Printed circuit boards (PCBs) are a vital component of modern electronic hardware. Serving as the backbone of the electronic industry, PCBs are the foundation for almost all electronic devices and machines. From smartphones and computers to medical devices and industrial robots, PCBs provide the necessary connections for components to work together in an integrated system. This comprehensive guide provides an overview of PCBs and their components, advantages, and uses. It also offers an in-depth look at the design and fabrication of PCBs, as well as their current and future applications. Whether you are a student, hobbyist, or professional engineer, this guide is an essential resource for anyone interested in learning more about printed circuit boards.
What is a Printed Circuit Board (PCB)?
A printed circuit board (PCB) is a flat piece of material that is etched with conductive pathways and components (resistors, capacitors, etc.). This conductive network allows electricity to travel to various points on the PCB where components are connected. Printed circuit boards have been the backbone of electronic hardware since the 1940s. Today, they are used in almost all electronic devices and machines. From smartphones and computers to medical devices and industrial robots, PCBs provide the necessary connections for components to work together in an integrated system. The word “printed” in printed circuit boards refers to the fact that the design on the board is created by etching away parts of the copper on the board. Electricity flows through these copper traces, which are the pathways on the board, and connected components.
The Anatomy of a PCB
Printed circuit boards (PCBs) contain many layers that are laminated together to form a single printed circuit board. The two most common types are single-sided and double-sided PCBs.
- Top Layer - A top layer is the first layer of the PCB where components are connected. It is also referred to as the component side, or the “top side.”
- Silkscreen Layer - A silkscreen layer is an optional layer that contains markings and labels for the top and other layers of the PCB.
- Soldermask Layer - A soldermask layer is an insulating layer, typically composed of a clear material (such as polyamide), that protects the copper traces from oxidation and corrosion by solder.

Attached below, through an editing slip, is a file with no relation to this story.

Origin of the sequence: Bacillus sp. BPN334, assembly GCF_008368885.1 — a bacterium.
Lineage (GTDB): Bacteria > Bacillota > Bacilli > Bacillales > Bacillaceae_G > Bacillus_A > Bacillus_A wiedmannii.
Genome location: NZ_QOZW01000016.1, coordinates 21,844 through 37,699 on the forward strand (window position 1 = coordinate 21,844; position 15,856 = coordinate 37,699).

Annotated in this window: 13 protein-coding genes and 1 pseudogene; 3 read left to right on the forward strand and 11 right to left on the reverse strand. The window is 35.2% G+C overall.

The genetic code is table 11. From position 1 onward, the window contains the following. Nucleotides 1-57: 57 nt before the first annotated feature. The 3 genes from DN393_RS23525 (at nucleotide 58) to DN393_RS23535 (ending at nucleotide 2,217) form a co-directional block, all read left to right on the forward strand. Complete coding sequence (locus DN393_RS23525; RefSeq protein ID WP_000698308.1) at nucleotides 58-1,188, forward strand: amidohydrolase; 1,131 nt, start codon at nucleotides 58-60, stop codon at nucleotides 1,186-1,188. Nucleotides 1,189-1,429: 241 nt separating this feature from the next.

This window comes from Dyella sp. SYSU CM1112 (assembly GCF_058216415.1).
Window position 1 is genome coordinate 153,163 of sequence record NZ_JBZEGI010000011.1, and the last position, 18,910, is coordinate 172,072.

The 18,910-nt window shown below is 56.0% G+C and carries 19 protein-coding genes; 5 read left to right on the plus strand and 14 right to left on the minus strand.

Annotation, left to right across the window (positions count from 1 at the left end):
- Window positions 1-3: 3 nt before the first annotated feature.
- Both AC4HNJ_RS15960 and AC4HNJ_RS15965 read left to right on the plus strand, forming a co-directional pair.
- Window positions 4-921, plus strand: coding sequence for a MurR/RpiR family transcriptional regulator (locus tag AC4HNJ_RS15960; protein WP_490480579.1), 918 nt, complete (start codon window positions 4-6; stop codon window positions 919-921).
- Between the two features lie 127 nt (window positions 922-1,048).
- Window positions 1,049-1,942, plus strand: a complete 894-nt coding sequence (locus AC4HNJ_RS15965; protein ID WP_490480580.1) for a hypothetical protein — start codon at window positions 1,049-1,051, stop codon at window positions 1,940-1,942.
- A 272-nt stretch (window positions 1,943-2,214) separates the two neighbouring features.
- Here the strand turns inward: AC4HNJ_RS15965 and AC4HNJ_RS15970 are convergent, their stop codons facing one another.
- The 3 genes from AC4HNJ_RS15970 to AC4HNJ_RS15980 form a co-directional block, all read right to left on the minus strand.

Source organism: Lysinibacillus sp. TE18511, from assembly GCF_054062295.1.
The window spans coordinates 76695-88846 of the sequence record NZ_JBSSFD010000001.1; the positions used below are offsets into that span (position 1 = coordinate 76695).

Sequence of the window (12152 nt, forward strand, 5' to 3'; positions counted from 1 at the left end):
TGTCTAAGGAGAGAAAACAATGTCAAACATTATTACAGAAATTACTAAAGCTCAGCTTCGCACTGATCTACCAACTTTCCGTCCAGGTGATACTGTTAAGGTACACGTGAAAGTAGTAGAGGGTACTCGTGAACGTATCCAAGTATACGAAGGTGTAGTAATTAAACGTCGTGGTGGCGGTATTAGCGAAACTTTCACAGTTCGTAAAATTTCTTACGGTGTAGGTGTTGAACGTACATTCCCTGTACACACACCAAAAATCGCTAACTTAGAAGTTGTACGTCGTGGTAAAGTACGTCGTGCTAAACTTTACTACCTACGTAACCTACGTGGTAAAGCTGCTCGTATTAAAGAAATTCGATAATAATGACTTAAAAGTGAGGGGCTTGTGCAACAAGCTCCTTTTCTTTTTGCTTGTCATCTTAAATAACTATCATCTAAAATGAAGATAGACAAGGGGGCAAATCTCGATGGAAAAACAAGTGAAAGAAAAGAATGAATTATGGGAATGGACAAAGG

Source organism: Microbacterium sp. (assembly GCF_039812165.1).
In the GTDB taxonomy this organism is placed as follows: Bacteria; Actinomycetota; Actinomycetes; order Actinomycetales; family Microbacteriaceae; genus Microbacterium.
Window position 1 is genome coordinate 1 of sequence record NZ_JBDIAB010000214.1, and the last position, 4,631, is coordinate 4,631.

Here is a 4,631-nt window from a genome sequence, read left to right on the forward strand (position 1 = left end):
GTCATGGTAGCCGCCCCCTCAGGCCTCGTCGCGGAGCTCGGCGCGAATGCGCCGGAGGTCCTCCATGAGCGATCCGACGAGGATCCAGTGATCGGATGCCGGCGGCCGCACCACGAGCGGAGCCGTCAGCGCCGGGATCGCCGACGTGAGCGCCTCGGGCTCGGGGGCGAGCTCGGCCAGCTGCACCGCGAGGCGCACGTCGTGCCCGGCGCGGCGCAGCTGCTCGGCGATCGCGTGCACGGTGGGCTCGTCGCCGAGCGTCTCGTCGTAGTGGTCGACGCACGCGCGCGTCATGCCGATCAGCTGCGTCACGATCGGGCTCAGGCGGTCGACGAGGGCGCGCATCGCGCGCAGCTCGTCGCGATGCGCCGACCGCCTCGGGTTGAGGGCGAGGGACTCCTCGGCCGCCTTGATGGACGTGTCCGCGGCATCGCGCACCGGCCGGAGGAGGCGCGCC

- Ground Layer - A ground layer is an insulating layer that provides a path for current travelling through the PCB to reach the ground of the circuit.
- Middle Layer - A middle layer is an insulating layer that separates the top, bottom, and silkscreen layers.
- Bottom Layer - A bottom layer is the second layer of the PCB and is typically copper-coated.
Benefits of PCBs
- High Reliability: Printed circuit boards are highly reliable, thanks to their low failure rate and high repeatability. They are also easier to maintain than other types of boards. Printed circuit boards can be repaired or replaced. They can also be reused in the same or different products.
- Low Cost: PCBs are the cheapest type of electronics boards. This is primarily due to their high volume production and the low cost of materials used to make them.
- High Flexibility: PCBs are highly flexible, enabling designers to create many products like wearable electronics, modular robotics, and even soft boards.
- Efficient Design: By designing printed circuit boards, engineers can efficiently use components. This is especially true for complex circuits and products that would otherwise require a large space.
Types of PCBs
- Rigid Printed Circuit Boards: Rigid printed circuit boards (RPCBs) are the most common type of printed circuit boards. They are completely rigid and are often used in industrial and commercial applications.
- Semi-Rigid Printed Circuit Boards: Semi-rigid printed circuit boards (SRPCBs) are similar to rigid printed circuit boards. They are rigid in some parts, but flexible in other areas. Such boards are used in PCB applications that require a combination of rigid and flexible properties.
- Flexible Printed Circuit Boards: Flexible printed circuit boards (FPCB) are printed circuit boards that are completely flexible. They are used in applications that require flexibility. Such boards are mostly used in wearable electronics, such as fitness trackers and smartwatches.
- Soft Printed Circuit Boards: Soft printed circuit boards (SPCB) are printed circuit boards with a flexible, bendable, and soft substrate. They are used in applications that require a soft surface, such as wearable devices and electronics that are integrated into fabric.